The United States is not the just country pursuing this research. For example, researchers at Pohang University of Science and Technology in South Korea have reported a desktop-aided create and making system for multiple head 3D printing and have printed heterogeneous tissue versions via two kinds of cell-laden hydrogel.(14) Researchers at the Department of Plastic and Reconstructive Surgery, Shanghai Tissue Engineering Key Laboratory, Shanghai 9th People’s Hospital, have pursued cell printing of cartilage structures. Recognizing that one of the most significant challenges was the injure to the cell structures during the printing system, this research focutilized on modifying the printing parameters to maintain cell viability. First, chondrocytes (cartilage cell matrix) were received of donated excised microtia cartilage and fetal tissues, and cultured. Next, the cultured chondrocytes were placed in a adjusted ink jet printing device that had been sterilized. The printing parameters were adjusted to reduce the stress on the chondrocytes. The cells were and so printed, and and so assayed to measure their viability, morphology, and characteristic protein expression. The cells were measured against a control group (that was not 3-D printed). The results built that printing cartilage structures saw no distinctly negative effect on the chondrocytes.(15)
The actual use of such 3D printed biomaterials on human beings is not that far away, yet the regulatory framework of the United States Food and Drug Administration (FDA) presents extra
challenges for tissues and organs as opposed to surgical implants that are created of existing approved and clinically accepted materials (such a titanium, steel, sure plastics, etc.). A party seeking to acquire regulatory approval for a device turn it intod of existing approved materials can typically streamline the approval system through the Premarket Notification Procedures under 510K. Biomaterials and/or organs, yet, can require to proceed through the full approval system, meaning that there can have to be animal studies, clinical trials, an IRB (Independent Review Board), and proven results, prior to market approval, all of that is quite expensive.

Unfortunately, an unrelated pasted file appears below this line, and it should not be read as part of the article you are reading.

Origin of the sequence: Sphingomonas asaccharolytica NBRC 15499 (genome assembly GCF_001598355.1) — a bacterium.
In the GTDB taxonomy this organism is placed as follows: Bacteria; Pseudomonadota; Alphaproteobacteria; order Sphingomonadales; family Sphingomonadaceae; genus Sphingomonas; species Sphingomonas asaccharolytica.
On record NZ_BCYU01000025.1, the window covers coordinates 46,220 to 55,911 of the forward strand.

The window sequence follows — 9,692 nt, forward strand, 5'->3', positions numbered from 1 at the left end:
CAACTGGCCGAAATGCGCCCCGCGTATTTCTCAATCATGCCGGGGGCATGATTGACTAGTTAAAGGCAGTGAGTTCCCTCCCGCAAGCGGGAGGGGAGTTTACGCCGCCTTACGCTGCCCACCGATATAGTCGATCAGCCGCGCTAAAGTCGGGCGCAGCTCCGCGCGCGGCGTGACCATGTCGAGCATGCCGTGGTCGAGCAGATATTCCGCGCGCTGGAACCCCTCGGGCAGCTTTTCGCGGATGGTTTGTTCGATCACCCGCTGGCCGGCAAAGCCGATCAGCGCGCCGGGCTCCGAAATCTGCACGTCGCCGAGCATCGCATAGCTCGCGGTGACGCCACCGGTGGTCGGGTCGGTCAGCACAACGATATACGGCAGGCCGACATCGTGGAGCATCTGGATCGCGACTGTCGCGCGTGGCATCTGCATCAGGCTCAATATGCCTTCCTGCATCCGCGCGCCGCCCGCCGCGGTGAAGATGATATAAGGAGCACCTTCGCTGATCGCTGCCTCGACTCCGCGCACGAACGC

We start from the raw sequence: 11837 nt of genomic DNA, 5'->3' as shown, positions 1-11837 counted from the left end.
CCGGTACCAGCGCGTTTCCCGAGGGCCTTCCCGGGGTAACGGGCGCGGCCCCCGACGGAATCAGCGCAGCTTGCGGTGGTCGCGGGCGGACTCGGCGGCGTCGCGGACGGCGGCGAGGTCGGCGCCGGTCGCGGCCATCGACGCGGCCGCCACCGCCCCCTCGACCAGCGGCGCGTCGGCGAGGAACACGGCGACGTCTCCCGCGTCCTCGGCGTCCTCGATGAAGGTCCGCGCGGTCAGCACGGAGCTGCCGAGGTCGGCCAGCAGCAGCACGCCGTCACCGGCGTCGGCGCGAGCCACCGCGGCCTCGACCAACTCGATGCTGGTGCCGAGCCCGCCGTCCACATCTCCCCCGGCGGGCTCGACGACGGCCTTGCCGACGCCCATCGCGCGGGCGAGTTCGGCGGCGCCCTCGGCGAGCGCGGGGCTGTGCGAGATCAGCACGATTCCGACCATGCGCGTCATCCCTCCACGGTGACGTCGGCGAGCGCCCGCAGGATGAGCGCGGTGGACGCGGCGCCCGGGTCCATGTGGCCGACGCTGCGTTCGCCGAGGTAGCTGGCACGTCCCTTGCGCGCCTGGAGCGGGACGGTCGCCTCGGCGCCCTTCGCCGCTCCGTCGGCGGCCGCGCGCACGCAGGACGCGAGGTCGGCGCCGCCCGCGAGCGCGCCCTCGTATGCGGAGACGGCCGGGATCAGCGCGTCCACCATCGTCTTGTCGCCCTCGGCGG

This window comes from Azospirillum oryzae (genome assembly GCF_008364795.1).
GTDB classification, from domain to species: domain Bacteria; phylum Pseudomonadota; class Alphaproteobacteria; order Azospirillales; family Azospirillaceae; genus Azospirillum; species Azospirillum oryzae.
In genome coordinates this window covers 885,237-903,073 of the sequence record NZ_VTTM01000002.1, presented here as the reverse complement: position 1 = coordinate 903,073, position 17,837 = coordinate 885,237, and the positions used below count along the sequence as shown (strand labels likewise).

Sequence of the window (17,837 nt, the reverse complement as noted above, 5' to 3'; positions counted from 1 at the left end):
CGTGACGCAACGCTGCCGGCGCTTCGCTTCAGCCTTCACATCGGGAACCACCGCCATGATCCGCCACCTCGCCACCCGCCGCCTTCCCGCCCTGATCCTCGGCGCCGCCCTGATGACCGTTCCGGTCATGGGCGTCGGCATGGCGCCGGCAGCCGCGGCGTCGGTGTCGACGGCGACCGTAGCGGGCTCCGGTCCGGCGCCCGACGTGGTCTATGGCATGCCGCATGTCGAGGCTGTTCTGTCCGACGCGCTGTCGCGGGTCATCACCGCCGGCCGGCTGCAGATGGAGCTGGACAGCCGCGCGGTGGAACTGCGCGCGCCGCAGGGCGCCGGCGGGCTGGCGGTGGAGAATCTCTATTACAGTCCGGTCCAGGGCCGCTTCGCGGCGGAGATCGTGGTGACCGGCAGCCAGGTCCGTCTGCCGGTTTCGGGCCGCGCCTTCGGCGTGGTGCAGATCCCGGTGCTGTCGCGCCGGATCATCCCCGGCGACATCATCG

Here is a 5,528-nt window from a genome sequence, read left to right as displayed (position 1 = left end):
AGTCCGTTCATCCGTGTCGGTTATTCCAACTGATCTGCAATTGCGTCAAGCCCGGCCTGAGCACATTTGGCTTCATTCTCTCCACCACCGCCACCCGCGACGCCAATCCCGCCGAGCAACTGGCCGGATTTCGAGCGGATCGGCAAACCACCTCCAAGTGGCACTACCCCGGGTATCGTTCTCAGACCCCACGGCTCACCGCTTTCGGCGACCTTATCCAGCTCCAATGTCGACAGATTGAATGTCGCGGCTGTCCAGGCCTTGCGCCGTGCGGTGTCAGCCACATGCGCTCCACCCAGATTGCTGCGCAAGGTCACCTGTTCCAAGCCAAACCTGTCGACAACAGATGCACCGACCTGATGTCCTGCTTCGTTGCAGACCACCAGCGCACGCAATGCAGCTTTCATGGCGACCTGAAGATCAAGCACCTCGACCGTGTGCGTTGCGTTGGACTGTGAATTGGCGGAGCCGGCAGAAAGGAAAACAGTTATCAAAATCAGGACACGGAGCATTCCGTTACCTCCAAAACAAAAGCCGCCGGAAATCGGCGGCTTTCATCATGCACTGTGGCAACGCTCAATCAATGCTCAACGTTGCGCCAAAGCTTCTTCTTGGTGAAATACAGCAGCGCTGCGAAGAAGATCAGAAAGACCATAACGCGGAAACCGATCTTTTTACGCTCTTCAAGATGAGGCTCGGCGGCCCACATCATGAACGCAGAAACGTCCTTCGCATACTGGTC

Today, the FDA is working with the AM industry to create new tools, standards, and approaches for the FDA to assess the safety, high end, efficacy, and performance of FDA-regulated 3D printed products. In its Department of Health and Human Services Justification of Estimates for Appropriations Committees for the 2015 Fiscal Year, the FDA noted that it is already identifying medical device 3D printing standardized terminology, regulatory concerns, and createing high end control tests. The FDA extra
revealed that it has synonymous how 3D printing techniques and systemes affect the durablity and durability of materials utilized in medical devices.
Europe has in addition approved the use of 3D printed materials as an implant.CEIT Biomedical Engineering, a Slovakia-based company, received EU approval for an implant turn it intod of a titanium alloy fabricated on an EOS laser metal sintered machine (see at a lower place, Figure 3). The use of known materials, such as the titanium alloy, presents less of a challenge for FDA approval.
William J. Cass, Esq. and Sandra L. Shaner, Ph.D.
William J. Cass is the Co-Chair of the Additive Manufacturing Practice Group of Cantor Colburn LLP located at 20 Church Street, 22nd Floor, Hartford, CT 06103-3207. Dr. Sandra Shaner holds her Ph.D. in physical chemistry and practices in the Chemical, Materials, and Life Sciences group inside the firm.
(2) – Murphy SV & Atala A, 3D Bioprinting of Tissues and Organs, Nature Bioinnovation, 2014, 32(8):773-785.
(3) – Downloaded of Wake Forest Institute for Regenerative Medicine Web Site http://www.wakehealth.edu/WFIRM/
(4) – Murphy SV & Atala A, 3D Bioprinting of Tissues and Organs, Nature Bioinnovation, 2014, 32(8):773-785
(5) – Park SY, et al. Tissue-Engineered Artificial Oesophagus Patch Applying Three-Dimensionally Printed Polycaprolactone with Mesenchymal Stem Cells: A Preliminary Report. Interact CardioVasc Thorac Surg 2016; doi:10.1093/icvts/ivw048.
(6) – Liu, A., et al. 3D Printing Surgical Implants at the Clinic: A Experimental Study on Anterior Cruciate Ligament Reconstruction. Sci. Rep. 6, 21704; doi: 10.1038/srep21704 (2016).
(7) – Jung, JW, et al. Computer-Aided Multiple-Head 3D Printing System for Printing of Heterogeneous Organ/Tissue Constructs. Sci. Rep. 6, 21685; doi: 10.1038/srep21685 (2016).
(8) – Peloso A, et al. Stem Cell Research & Therapy (2015) 6:107 DOI 10.1186/s13287-y.
(9) – “Scientists Prove Feasibility of “Printing” Replacement Tissue”, Wake Forest Baptist Medical Center, News Release February 15, 2016. http://www.wakehealth.edu/News-Releases/2016/Scientists_Prove_Feasibility_of_“Printing”_Replacement_Tissue.htm
(10) – Kang H-W, et al., A 3D Bioprinting System to Produce Human-Scale Tissue Constructs with Structural Integrity, Nature Bioinnovation 34, 312–319 (2016).
(11) – “Scientists Prove Feasibility of “Printing” Replacement Tissue”, Wake Forest Baptist Medical Center, News Release February 15, 2016.
(12) – Id.
(13) – http://www.wakehealth.edu/WFIRM/ [last accessed 4/28/16].
(14) – Jung, JW, et al. Computer-Aided Multiple-Head 3D Printing System for Printing of Heterogeneous Organ/Tissue Constructs. Sci. Rep. 6, 21685; doi: 10.1038/srep21685 (2016).
(15) – Qu M, et al. Influence of Cell Printing on Biological Characters of Chondrocytes, Int J Clin Exp Med 2015;8(10):17471-17479.
by admin • March 5, 2017
by admin • November 28, 2016
by admin • November 28, 2016